This brings me to the first and third questions regarding “convincing”. I maintain that there is a difference in a convincing explanation and a mathematical proof. I think it’s generally harmful to call some things that wouldn’t constitute as a proof a proof for the sake of giving a sense of accomplishment to enterprising learners. I don’t mean in this in a harsh or elitist way, though I understand it sounds that way. What I mean is that we are giving a false sense of accomplishment when we bestow upon those who are very young in their training a sense of elevation that is undue — that is harmful. I am not an artist, though I do draw. My art work is not a work of art. I am not a pianist, though I do play piano. My piano playing is that of a person playing the piano not one of a pianist.

Now, with all that said, one does not have to be an artist to produce a work of art. From time to time my piano playing can sound comparable to that of a pianist. Similarly, one doesn’t have to be a mathematician to be able to produce a proof. But this isn’t about profession, it’s about the act.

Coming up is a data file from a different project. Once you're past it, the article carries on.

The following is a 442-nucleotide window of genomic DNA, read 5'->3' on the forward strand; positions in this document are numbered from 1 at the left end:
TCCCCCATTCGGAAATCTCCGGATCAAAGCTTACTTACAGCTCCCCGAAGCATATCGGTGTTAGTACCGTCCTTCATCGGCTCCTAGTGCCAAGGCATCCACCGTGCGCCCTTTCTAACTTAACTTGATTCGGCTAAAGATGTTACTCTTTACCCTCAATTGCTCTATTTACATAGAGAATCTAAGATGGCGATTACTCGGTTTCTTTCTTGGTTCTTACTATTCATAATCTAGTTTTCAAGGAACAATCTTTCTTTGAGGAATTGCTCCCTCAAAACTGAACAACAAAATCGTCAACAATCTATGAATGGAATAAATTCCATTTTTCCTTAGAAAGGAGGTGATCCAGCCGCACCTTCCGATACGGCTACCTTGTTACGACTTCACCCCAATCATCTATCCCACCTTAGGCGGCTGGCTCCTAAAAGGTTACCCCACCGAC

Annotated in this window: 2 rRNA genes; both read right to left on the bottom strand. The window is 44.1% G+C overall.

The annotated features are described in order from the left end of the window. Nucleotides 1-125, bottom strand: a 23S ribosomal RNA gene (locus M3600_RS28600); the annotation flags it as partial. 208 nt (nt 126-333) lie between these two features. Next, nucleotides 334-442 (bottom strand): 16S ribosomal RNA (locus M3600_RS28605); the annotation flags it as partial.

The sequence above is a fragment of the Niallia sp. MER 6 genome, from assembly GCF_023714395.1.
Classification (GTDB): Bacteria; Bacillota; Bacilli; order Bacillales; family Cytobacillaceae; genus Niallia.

Mathematical proofs require sound, logical reasoning. Mathematical proofs *do not* require math symbolism or formal math speak. I say this because the commentary about “degree vs kind” and “opening up the definition of proof” seems to imply that a proof has a style requirement (symbolism, formal speak, for example). And I think this artificially creates a debate.

Here’s what I mean, by example.

Prove that the sum of any even number and two is even.

Here’s what I think is happening in the thought about proof vs real convincing argument. A formal math proof would go something like this.